Methods

SPAI which is written in Java comes with several features that are briefly described below.

Running different indel calling tools from GUI

Existing indel calling tools can be divided into four major categories: alignment based methods, split read methods, paired end read mapping methods, and haplotype based methods [22]. In the current version of SPAI, we include tools from two categories: alignment based methods and split read methods. From the alignment based methods category, SPAI includes GATK Unified Genotyper, VarScan, Dindel, and SAMtools. It also includes Pindel which belongs to the split read method category. When the user installs SPAI, these tools are also installed automatically. In the next release of SPAI, the following tools will be added: GATK Haplotype Caller, Platypus, FreeBayes, and indelMINER. Other tools from different categories will be added as the development of SPAI proceeds. Figure 1 shows the main GUI of SPAI. As we can see from this Figure, user just needs to specify the inputs (alignment file and reference sequence file), output file location and which tool to run. Usually SPAI runs the selected indel calling tool using its default settings. However, SPAI allows advanced user to change different parameter of each of the tools and run those tools based on that settings.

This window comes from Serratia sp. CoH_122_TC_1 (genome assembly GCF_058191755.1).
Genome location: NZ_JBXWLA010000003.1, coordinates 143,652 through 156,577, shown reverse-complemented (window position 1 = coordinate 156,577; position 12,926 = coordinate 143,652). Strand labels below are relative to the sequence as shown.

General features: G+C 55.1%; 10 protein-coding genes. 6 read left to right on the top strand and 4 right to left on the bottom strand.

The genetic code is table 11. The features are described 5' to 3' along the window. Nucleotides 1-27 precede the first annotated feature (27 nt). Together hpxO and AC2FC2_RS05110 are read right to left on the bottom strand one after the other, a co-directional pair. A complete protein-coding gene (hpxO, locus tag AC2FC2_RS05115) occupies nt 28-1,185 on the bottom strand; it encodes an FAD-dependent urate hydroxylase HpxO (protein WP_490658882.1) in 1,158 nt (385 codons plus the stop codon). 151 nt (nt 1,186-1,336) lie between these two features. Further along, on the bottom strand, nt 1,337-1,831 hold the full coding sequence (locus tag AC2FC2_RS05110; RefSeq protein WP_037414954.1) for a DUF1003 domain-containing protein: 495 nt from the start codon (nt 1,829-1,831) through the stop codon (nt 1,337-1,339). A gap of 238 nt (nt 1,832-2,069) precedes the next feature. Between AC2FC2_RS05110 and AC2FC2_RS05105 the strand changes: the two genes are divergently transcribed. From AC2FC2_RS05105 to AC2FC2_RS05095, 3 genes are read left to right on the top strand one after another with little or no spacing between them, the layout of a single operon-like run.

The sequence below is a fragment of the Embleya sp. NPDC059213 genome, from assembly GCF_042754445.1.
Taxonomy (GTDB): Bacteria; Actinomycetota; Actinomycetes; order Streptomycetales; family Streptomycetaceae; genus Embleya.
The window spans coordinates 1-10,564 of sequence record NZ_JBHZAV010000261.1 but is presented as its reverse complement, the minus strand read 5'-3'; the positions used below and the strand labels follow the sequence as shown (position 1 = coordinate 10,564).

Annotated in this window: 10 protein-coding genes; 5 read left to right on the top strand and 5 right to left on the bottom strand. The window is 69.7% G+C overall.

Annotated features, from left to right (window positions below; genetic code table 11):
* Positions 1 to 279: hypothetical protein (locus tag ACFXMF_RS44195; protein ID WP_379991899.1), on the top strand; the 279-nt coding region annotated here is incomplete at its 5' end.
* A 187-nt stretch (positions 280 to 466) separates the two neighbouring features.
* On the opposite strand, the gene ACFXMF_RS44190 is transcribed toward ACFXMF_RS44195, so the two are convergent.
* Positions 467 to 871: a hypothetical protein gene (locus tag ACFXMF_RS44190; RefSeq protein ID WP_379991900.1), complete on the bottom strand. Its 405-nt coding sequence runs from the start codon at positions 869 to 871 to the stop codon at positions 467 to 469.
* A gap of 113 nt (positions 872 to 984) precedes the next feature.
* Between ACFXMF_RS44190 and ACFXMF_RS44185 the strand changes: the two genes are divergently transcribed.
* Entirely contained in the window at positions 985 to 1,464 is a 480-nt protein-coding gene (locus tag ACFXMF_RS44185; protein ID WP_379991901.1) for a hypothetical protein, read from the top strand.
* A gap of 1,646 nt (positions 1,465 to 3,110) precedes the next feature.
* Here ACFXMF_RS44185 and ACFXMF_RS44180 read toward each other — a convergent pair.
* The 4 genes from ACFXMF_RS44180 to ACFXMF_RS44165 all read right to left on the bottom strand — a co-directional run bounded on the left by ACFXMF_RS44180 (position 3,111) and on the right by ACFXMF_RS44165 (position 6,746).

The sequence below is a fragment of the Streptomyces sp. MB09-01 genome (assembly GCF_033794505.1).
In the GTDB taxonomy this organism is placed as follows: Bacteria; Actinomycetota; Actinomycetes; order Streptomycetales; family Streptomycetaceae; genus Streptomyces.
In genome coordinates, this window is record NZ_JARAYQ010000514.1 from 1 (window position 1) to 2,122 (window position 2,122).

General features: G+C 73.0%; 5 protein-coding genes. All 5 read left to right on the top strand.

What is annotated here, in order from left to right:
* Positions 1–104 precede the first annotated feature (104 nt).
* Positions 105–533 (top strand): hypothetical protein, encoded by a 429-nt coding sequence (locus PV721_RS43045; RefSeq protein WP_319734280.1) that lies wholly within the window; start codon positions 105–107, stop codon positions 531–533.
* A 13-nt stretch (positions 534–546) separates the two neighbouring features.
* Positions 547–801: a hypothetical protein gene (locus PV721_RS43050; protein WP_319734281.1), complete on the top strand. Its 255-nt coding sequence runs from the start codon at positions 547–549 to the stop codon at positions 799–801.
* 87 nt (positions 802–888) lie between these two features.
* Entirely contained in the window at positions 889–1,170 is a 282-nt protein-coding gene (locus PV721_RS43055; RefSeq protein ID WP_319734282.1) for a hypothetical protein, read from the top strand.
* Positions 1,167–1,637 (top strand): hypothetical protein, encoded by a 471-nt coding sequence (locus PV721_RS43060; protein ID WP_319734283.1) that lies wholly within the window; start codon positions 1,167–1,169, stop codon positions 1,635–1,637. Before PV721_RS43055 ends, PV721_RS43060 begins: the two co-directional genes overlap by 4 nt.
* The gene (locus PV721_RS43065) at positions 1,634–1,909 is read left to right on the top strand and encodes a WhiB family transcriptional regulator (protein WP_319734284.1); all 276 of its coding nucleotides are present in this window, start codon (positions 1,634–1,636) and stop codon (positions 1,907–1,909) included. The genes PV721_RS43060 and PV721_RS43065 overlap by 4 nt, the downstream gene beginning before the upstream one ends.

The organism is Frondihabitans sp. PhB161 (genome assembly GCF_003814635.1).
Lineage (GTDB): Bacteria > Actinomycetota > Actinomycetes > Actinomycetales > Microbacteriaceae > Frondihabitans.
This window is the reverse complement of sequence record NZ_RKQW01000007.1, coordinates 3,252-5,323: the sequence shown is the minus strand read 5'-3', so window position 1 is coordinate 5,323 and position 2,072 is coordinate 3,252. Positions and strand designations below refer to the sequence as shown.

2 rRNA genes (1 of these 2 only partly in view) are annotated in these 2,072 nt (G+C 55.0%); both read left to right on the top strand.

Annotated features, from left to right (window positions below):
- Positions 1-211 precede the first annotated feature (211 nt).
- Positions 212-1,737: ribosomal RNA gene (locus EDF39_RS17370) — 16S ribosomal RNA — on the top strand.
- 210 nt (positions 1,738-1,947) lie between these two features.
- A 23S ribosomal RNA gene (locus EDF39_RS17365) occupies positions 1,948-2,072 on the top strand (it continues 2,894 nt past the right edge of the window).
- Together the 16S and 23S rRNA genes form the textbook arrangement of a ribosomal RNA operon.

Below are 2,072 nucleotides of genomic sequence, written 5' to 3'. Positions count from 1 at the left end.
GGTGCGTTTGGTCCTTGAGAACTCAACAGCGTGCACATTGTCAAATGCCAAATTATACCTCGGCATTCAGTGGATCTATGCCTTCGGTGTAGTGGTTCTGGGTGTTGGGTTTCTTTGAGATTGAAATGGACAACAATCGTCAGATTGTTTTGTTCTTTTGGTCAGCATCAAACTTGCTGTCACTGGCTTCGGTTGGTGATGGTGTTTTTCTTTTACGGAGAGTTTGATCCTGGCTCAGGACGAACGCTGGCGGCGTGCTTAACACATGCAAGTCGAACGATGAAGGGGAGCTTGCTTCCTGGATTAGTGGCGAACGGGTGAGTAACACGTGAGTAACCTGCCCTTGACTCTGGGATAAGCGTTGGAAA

Fig. 1

Main window of SPAI

Some of the programs require huge processing power to generate results in a reasonable time. Although the current version of SPAI is desktop based, we are now working on moving the processing step in a cloud based service so that enough processing power can be provided and in that case the computation time will no longer depend on the configuration of user’s computer.

Download alignment files from the 1000 Genomes project

Input to the existing indel calling tools is the sequence alignment file which is usually available in BAM format. In most of the cases, the size of the BAM files is huge which can’t be downloaded using the conventional downloader. To assist user in this case, an efficient downloader is integrated in SPAI which allows user to download single as well as multiple BAM files from the FTP server of the 1000 Genomes project. As shown in Fig. 2, the left panel of the downloader window shows the list of all human samples currently available in the 1000 Genomes project. From this list the user needs to select for which human and for which chromosome the alignment file is needed. After the selection is done, the file is added to the “Download List” as shown in the right panel of the downloader window. User can add multiple files to the downloader list or remove file from the list. After the selection is done, when the user hits the “Start Download” button, SPAI starts downloading the BAM file(s) and store it in the location specified by the user.